The Venetian Republic and the British Empire built their economies on ocean trade. Dwindling naval power heralded their decline and fall.
It's a thought that should provoke a shiver of recognition in Hong Kong and Singapore, given the way their airborne fleets of Cathay Pacific and Singapore Airlines are falling victim to a new Great Power struggle.
The two carriers have long been tied up with the destinies of Asia's great trading cities. When the Boeing 747 shrank the world in the 1970s, it was Cathay and Singapore Airlines that connected the wealthy population centers of Europe, North America and Japan with Asia's emerging economies.
That helped transform their home territories from backwaters surrounded by a wilderness of poverty into global hubs of banking and commerce.
Those times are gone, and the new world order is looking markedly less friendly – both to the entrepot cities, and the airlines that link them to the world.
From pioneers to prey
Singapore Airlines and Cathay Pacific were pioneers of long-haul travel. In their heyday, both lost little sleep worrying about their rivals in China and the Persian Gulf.
Nowadays, they can't afford not to: China Southern, China Eastern, Air China Emirates and Qatar Airways all exceed them in capacity terms, and Etihad is rapidly catching up.
That's left the two cities' airlines exposed. Long-haul international aviation is a cut-throat business, and its best practitioners historically have had either state support or an easily dominated domestic market at their backs.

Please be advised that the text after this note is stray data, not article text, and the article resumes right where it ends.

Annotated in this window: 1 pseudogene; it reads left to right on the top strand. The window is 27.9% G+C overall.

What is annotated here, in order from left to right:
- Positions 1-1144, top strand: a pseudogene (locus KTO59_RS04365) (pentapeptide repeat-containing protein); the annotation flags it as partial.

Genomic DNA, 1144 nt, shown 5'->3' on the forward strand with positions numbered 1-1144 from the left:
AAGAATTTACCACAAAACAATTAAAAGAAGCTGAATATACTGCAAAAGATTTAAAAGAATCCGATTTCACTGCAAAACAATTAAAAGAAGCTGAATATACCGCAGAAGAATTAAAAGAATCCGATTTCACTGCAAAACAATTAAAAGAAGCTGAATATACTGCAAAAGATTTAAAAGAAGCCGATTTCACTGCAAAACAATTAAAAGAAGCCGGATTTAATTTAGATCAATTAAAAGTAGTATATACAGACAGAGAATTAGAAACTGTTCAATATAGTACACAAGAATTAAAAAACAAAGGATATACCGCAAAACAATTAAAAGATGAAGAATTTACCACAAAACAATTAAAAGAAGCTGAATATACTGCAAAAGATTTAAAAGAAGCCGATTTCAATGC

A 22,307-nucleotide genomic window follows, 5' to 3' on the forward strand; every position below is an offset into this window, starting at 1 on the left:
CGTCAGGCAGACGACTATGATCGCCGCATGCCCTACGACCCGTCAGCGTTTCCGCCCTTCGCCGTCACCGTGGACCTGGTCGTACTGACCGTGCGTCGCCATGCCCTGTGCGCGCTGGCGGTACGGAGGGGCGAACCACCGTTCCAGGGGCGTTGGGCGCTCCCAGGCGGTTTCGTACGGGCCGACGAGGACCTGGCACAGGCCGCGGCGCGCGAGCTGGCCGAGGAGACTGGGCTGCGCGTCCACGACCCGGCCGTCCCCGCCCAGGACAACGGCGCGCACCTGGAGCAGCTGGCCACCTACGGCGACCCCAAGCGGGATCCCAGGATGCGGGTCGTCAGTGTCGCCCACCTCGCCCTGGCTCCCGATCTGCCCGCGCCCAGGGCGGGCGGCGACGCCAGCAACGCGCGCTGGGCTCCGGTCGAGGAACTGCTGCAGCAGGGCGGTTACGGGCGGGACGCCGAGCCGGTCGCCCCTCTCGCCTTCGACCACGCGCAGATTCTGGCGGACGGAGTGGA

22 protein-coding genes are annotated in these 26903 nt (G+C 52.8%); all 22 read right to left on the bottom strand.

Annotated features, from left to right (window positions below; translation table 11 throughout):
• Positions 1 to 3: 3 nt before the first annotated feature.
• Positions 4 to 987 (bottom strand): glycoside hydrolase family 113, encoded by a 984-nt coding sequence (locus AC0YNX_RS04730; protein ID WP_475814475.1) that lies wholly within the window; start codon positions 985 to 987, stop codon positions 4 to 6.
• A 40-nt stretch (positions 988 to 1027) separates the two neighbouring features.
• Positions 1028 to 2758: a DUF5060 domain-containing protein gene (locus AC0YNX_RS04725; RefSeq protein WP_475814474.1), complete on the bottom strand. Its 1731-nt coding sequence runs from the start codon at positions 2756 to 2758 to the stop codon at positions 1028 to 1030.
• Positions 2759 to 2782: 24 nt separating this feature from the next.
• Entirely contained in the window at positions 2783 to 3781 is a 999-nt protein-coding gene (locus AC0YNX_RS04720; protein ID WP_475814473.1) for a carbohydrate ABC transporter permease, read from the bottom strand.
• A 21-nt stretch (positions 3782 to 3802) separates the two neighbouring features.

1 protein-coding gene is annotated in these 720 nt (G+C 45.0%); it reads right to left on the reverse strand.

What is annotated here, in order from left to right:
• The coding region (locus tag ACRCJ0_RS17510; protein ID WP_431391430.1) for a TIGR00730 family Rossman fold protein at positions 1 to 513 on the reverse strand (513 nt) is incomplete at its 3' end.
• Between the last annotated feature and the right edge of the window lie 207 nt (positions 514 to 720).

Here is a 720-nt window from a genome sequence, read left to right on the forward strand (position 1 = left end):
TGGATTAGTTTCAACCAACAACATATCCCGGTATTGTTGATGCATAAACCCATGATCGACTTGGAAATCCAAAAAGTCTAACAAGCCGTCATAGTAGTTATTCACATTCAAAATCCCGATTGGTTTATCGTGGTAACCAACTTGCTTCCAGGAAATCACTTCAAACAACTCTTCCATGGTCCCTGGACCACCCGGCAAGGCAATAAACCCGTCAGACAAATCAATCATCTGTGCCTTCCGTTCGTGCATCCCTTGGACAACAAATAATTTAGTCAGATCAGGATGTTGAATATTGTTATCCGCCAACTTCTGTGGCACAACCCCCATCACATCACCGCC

Cathay Pacific and Singapore Airlines have never had the latter, and it's a hotly contested debate whether they benefit from the former – especially when compared with their aggressive new state-owned competitors.
Disadvantage of geography
Crushed between the tectonic plates of the Chinese and Gulf carriers, the cities' airlines are also geographically disadvantaged.
Two-thirds of humanity lives within an eight-hour flight of Emirates' base in Dubai, making it particularly well-placed to link global travelers.
Qantas' 2012 deal with the Gulf carrier, which saw it give up connections via Singapore to serve a wider array of European destinations through the Gulf, is a warning that geography is destiny for airlines.
While the carriers try to fight a rearguard action against this – see Singapore Airliness flights to Houston via the English city of Manchester, or the nonstop polar trips to Newark it plans to restart next year – they are working from a position of weakness.
With ultra-long-haul jets such as the Boeing 787 and Airbus A350 opening up unheard-of routes such as direct Perth-London flights, and Chinese airlines hitting their stride, the old roles connecting Asia to Europe and North America are disappearing.
Where they still have an advantage – using the hub-and-spoke model to fill more seats on planes, thus improving profitability – the Gulf carriers' geographic advantage means Emirates and Qatar can do it better.
The short-term solution is likely to be local.
Cathay Pacific may hand more routes to its regional affiliate Cathay Dragon, while Singapore Airlines has gone in a similar direction, doubling passenger capacity at its regional SilkAir unit in the seven years through 2016 while the measure stood still at its core long-haul business, and adding low-cost brands in the form of Tiger Airways and Scoot.
That's a high-stakes strategy, though, because regional routes are where budget carriers come into their own. Ryanair, EasyJet and Wizz Air now constitute three of Europe's top five airlines by market capitalization.
Tony Fernandes is working to repeat the trick in Cathay pacific and Singapore Airlines' backyard with AirAsia. In a race to the bottom, do the marquee airlines of Hong Kong or Singapore really want to be the winner?